We fit a normal SAR model first using the weaklyinformative default priors of brms. In Fig. 2a, we see that both higher income and higher housing value predict lower crime rates in the neighborhood. Moreover, there seems to be substantial spatial correlation between adjacent neighborhoods, as indicated by the posterior distribution of the lagsar parameter.
In order to evaluate model fit, the next step is to compute the pointwise loglikelihood values needed for approximate LOOCV and we apply the method laid out in Sect. 3. Since this is already implemented in brms,^{Footnote 3} we can simply use the builtin loo method on the fitted model to obtain the desired results. The quality of the approximation can be investigated graphically by plotting the Pareto\(k\) diagnostic for each observation. Ideally, they should not exceed \(0.5\), but in practice the algorithm turns out to be robust up to values of \(0.7\) (Vehtari et al. 2017, 2019). In Fig. 2b, we see that the fourth observation is problematic. This has two implications. First, it may reduce the accuracy of the LOOCV approximation. Second, it indicates that the fourth observation is highly influential for the posterior and thus questions the robustness of the inference obtained by means of this model. We will address the former issue first and come back to the latter issue afterwards.
The PSISLOOCV approximation of the expected log predictive density for new data reveals \(\text {elpd}_{\text {approx}} =\) 186.9. To verify the correctness of our approximate estimates, this result still needs to be validated against exact LOOCV, which is somewhat more involved, as we need to refit the model \(N\) times each time leaving out a single observation. For the lagged SAR model, we cannot just ignore the heldout observation entirely as this will change the prior distribution. In other words, the lagged SAR model does not have the marginalization property that holds, for instance, for Gaussian process models. Instead, we have to model the heldout observation as a missing value, which is to be estimated along with the other model parameters (see the supplemental material for details on the R code).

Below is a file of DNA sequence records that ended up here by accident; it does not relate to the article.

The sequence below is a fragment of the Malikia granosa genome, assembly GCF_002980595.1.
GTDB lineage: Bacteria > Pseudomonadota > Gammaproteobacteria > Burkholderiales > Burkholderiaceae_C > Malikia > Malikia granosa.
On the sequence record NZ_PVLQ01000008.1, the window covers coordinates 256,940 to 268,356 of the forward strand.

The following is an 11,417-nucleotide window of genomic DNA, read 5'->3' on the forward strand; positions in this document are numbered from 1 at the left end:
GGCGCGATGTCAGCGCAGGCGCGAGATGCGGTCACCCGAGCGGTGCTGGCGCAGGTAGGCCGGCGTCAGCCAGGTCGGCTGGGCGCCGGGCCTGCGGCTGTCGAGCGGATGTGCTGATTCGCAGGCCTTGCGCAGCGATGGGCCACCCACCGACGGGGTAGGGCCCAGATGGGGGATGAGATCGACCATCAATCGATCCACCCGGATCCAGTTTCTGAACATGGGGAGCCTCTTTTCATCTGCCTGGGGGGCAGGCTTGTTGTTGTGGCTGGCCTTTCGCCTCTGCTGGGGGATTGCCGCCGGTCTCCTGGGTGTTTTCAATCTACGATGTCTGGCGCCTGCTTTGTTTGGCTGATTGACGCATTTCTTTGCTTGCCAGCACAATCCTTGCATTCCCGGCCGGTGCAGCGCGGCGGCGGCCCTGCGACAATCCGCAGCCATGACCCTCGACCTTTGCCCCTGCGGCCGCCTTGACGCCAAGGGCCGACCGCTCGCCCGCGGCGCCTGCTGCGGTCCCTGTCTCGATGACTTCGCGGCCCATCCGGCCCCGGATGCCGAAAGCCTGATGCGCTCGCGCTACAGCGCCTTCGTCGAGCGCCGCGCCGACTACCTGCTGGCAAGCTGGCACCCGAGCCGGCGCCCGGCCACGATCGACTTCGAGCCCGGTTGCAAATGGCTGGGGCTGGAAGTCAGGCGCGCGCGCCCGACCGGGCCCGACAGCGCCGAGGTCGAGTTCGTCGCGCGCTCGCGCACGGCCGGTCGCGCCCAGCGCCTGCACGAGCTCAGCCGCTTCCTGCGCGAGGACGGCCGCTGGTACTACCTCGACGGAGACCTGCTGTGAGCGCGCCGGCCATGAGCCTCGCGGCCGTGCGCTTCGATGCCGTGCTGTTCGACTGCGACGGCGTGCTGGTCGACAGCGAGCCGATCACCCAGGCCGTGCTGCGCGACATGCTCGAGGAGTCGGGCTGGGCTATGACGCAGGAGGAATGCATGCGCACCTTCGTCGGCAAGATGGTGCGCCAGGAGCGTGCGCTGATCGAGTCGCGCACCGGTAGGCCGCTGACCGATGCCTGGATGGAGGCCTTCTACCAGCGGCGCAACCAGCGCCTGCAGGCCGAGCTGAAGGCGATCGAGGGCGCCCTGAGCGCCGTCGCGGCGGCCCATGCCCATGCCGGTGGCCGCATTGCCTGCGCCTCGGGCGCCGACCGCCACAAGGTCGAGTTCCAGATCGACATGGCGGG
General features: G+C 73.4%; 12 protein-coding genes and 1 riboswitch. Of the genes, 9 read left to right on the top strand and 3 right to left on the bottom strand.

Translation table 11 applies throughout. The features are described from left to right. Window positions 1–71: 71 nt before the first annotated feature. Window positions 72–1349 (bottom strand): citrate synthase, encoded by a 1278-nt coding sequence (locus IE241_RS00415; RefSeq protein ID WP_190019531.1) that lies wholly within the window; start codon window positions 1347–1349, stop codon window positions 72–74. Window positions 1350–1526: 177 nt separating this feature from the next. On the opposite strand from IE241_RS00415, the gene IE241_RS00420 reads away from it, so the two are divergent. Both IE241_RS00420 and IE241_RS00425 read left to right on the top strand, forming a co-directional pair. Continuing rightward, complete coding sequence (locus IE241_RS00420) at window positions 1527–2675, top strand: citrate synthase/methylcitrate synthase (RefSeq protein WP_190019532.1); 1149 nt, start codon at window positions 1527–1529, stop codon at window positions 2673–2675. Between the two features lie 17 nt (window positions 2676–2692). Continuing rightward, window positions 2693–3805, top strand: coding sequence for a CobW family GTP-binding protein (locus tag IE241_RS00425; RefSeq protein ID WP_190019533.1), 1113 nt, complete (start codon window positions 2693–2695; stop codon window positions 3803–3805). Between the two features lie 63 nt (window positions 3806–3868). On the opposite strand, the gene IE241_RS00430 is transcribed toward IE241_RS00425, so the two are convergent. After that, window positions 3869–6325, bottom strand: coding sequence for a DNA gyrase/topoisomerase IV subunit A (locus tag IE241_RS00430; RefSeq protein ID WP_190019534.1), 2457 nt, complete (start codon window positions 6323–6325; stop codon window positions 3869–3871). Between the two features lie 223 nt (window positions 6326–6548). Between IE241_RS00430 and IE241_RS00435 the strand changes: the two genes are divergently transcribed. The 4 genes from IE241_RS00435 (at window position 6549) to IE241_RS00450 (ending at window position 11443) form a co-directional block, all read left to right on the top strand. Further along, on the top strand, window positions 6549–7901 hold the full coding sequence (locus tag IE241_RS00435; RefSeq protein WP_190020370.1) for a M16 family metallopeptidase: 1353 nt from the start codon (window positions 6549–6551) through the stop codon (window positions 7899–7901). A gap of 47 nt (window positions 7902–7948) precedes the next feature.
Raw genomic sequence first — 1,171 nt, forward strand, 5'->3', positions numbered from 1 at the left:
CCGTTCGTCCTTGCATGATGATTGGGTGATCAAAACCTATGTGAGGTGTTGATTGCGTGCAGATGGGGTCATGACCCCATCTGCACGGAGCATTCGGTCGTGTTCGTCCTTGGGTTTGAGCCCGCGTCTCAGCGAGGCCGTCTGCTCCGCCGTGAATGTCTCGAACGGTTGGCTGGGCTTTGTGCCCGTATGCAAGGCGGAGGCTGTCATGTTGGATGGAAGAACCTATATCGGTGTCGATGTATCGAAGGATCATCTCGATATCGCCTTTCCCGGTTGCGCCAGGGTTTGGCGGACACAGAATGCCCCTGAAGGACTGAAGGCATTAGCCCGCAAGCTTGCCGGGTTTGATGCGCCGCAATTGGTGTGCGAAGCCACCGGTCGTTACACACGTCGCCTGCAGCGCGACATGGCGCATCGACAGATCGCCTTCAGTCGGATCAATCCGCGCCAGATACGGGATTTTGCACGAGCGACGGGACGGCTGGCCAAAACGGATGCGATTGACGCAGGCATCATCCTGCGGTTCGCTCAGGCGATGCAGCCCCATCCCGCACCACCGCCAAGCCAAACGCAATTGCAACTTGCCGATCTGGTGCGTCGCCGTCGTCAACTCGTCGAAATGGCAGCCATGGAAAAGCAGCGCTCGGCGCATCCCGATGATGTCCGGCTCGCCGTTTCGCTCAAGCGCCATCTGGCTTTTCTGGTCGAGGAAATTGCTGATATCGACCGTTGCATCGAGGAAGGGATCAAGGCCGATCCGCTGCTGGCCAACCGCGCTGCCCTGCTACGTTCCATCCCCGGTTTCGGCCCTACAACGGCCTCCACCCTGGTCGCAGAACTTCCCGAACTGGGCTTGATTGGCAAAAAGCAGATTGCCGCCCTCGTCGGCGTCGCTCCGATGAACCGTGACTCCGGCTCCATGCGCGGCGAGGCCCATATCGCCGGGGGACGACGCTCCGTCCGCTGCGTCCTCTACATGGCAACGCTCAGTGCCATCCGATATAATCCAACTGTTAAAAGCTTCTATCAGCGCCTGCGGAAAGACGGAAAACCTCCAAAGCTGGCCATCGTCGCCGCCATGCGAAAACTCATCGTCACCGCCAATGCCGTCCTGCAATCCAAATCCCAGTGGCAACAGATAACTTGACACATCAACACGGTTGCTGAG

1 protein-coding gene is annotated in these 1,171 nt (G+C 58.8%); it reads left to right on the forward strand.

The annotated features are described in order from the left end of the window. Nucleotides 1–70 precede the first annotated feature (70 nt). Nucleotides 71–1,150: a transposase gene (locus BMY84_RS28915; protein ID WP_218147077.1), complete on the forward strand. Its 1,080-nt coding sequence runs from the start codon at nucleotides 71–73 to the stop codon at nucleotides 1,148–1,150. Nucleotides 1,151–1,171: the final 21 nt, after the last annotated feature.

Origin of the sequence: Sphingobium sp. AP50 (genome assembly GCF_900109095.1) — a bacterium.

A first step in the validation of the pointwise predictive density is to compare the distribution of the implied response values for the leftout observation using the pointwise mean and standard deviation from (see Proposition 1) to the distribution of the \(y_i^{\mathrm {mis}}\) posteriorpredictive values estimated as part of the model. If the pointwise predictive density is correct, the two distributions should match very closely (up to sampling error). In Fig. 2c, we overlay these two distributions for the first four observations and see that they match very closely (as is the case for all \(49\) observations in this example).
In the final step, we compute the pointwise predictive density based on the exact LOOCV and compare it to the approximate PSISLOOCV result computed earlier. The results of the approximate (\(\text {elpd}_{\text {approx}} = 186.9)\) and exact LOOCV (\(\text {elpd}_{\text {exact}} = 188.1)\) are similar but not as close as we would expect if there were no problematic observations. We can investigate this issue more closely by plotting the approximate against the exact pointwise ELPD values. In Fig. 2d, the fourth data point—the observation flagged as problematic by the PSISLOO approximation—is colored in red and is the clear outlier. Otherwise, the correspondence between the exact and approximate values is strong. In fact, summing over the pointwise ELPD values and leaving out the fourth observation yields practically equivalent results for approximate and exact LOOCV (\(\text {elpd}_{\text {approx},4} = 173.0\) vs. \(\text {elpd}_{\text {exact},4} = 173.0\)). From this we can conclude that the difference we found when including all observations does not indicate an error in the implementation of the approximate LOOCV but rather a violation of its assumptions.